“A lot of these girls, like Shawna Brooks, and Shavonna and Destiney and Phoenix, these are all high demand name entertainers in Atlanta” Brooks said. “When those kinds of entertainers become free on a Saturday night, of course people are gonna jump up to take on that booking because they know that they have a big following.”

As soon as Queens United was founded, they began doing benefit shows for a variety of charitable causes in Atlanta. These series of performances got word out about the new union, and demonstrated the financial clout the queens could wield as a collective as well.

Next for Queens United is finding a permanent space to operate. Brooks doesn’t just want the union to perform advocacy, but also provide space to educate new comers about the craft.

“Our goal is to ultimately find a space to open up monthly workshops on everything drag for beginners that to be honest now have nowhere to go because Burkharts housed two of the city’s main open nights.”

Once a permanent space is found, Queens United would be able to host a variety of workshops on a range of subjects Brooks believes are vital to creating a culture of business savvy entertainers who are able to advocate for their needs. That means classes on “how to sew, how to do makeup, how to be financially stable, how to make a budget for becoming a business and a brand, how to go on social media and put out good content.”

Beyond that, Brooks wants to see Queens United in other cities with large drag followings. She believes drag has been disparate and disorganized for too long. That needs to change.

“Ultimately branch it out into other cities, Queens United New York, Queens United Los Angeles, etc,” Brooks said. “The country is ready to bring together the one million drag queens we have this country.”

A CITY AND A SCENE

But to Brooks, Atlanta in particular has more reason than other cities to improve the representation of drag queens. The city has drag history, and is the home of many of today’s big names. Atlanta was where even RuPaul first took the stage.

“I feel like Atlanta’s its own world,” Brooks said. “[Atlanta’s] always been the standard, so many greats are from here.”

The city had such a reputation that when she was new to drag, Brooks dreamed of being here.

“I used to live in Panama City and that was our big goal. That just seemed so untouchable to me back then”

From Atlanta’s past to now, the makeup of the drag scene has changed a lot. Bars that would never have been venues for drag 20 years ago now host some of the largest shows. It took a lot to wear away that prejudice.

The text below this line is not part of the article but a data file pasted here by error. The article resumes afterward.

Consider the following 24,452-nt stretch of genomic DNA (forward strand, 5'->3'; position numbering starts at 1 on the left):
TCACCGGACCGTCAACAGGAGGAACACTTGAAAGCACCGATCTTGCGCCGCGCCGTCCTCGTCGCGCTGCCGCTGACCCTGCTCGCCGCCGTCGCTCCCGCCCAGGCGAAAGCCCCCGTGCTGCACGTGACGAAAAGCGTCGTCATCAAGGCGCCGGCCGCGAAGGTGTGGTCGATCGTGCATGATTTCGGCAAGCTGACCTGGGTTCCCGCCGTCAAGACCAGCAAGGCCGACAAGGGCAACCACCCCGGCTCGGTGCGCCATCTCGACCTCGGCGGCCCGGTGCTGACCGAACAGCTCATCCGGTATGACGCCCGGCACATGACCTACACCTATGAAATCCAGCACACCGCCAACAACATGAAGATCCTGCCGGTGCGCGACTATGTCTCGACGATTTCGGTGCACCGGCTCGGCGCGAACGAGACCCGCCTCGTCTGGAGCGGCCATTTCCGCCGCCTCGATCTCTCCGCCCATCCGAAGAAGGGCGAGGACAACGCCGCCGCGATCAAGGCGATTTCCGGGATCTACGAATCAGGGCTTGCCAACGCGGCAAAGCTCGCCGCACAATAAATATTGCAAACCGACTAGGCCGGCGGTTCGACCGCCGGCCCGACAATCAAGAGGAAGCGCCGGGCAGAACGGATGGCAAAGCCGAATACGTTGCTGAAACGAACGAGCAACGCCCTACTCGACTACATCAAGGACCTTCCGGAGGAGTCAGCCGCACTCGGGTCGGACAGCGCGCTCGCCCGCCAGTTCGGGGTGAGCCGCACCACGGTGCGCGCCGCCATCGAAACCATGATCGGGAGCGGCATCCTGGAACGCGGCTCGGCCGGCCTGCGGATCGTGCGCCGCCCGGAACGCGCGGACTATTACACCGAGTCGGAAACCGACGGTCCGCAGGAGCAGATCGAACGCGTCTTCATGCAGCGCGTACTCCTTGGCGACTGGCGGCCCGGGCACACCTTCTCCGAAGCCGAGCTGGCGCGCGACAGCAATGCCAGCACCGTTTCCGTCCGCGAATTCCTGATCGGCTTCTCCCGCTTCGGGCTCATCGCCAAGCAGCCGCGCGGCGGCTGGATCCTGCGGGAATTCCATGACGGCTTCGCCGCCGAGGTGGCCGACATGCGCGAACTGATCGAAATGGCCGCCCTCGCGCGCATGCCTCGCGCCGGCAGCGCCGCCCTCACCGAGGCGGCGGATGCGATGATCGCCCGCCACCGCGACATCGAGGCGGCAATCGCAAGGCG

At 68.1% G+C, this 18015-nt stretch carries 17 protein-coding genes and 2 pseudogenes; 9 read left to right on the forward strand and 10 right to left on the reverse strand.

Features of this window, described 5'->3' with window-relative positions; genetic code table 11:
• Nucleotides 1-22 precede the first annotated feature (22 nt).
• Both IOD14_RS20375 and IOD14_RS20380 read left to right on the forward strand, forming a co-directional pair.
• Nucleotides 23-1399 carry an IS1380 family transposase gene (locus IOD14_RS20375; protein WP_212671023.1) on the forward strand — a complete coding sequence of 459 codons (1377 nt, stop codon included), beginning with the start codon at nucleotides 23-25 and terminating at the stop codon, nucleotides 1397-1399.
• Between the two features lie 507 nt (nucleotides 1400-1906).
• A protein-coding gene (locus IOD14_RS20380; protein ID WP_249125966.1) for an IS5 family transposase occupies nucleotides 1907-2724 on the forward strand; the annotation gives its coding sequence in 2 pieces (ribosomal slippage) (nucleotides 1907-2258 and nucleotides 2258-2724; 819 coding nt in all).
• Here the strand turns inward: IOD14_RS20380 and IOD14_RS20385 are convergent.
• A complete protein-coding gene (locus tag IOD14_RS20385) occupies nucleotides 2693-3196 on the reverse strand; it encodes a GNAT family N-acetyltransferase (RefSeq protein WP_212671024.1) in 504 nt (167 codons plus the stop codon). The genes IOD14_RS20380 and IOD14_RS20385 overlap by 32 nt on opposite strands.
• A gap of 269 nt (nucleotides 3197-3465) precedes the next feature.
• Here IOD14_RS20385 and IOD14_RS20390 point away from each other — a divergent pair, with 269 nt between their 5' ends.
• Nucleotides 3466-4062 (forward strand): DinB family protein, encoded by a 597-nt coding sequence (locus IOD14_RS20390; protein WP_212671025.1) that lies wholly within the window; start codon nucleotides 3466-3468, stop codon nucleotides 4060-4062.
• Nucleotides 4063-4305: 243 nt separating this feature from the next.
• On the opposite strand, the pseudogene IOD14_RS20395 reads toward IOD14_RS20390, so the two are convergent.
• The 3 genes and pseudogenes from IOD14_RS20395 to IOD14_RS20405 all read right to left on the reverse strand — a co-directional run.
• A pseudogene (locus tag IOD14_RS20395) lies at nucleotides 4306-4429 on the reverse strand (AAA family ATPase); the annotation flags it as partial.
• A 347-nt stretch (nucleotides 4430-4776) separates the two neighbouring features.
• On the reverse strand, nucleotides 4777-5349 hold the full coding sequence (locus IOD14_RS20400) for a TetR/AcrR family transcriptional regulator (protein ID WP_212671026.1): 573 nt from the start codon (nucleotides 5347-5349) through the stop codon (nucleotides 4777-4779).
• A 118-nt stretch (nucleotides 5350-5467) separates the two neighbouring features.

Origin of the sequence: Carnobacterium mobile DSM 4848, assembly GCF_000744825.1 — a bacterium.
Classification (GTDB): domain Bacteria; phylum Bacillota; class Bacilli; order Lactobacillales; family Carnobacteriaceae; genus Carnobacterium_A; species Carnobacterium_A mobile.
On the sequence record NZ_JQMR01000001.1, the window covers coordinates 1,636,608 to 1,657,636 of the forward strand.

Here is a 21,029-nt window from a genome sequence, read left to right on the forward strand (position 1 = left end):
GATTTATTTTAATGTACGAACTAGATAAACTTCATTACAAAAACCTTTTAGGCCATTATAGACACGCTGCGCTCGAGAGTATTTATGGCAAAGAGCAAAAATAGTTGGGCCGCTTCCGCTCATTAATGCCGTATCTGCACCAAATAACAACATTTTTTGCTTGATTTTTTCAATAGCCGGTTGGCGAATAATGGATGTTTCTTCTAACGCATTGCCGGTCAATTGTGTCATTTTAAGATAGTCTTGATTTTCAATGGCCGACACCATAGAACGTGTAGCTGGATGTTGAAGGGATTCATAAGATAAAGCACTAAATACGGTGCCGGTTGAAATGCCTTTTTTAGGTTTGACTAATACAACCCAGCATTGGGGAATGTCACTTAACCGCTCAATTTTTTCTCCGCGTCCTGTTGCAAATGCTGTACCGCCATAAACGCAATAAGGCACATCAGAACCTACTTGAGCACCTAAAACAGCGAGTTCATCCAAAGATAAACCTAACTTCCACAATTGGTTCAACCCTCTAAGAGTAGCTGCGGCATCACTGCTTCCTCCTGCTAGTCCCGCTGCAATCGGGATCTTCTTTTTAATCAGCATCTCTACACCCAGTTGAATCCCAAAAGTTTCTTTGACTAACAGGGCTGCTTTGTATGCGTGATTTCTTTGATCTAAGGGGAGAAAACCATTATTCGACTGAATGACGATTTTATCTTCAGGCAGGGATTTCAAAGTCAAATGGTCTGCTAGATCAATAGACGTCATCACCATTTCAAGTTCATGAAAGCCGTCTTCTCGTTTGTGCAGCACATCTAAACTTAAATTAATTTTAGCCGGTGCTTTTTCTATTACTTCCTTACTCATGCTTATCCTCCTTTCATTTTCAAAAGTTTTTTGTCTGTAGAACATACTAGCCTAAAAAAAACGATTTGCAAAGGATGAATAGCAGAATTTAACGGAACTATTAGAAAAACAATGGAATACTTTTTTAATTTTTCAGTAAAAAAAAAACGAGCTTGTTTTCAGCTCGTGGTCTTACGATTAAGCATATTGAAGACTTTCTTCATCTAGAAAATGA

“Back in the day the day, they really didn’t let women go in there,” Brooks said. “Feminine type of things that go up in there, it was just not something that they wanted there.”

These changes in the makeup of Atlanta’s drag scene might hint at changing perceptions of the craft, or businesses might be starting see drag money as too good to pass up. Brooks believes the latter.

“Now places are opening up to adding on shows because they see the value in it,” Brooks said.

A REAL UNION

This interest is exactly why drag entertainers need the protection of a union. As it stands, drag entertainers only have standards for fair compensation based on word of mouth. And working conditions are at the discretion of venues. Brooks said drag artists deserve representation similar to other performance industries.

“Right now, we’re just independent contractors,” Brooks said. “When you have crews of people that work in the music industry, there’s a union for that. And, when you have actors, there’s a union for that and all forms of entertainment.”

Brooks is tired of waiting. Drag performance has received more attention in film and television and has become a quintessential part of Atlanta nightlife. She thinks it deserves distinct representation.

“We just feel there’s more than plenty of us in this country to start a big union of some kind and now is the time.”

The future of Queens United is uncertain but exciting to Brook. She has high hopes for the girls that join her.

“I’m hoping it will bring everyone together and realize the bigger picture of housing a place for entertainers to go and learn and progress is a good way for all of us to change and grow together and set a standard”.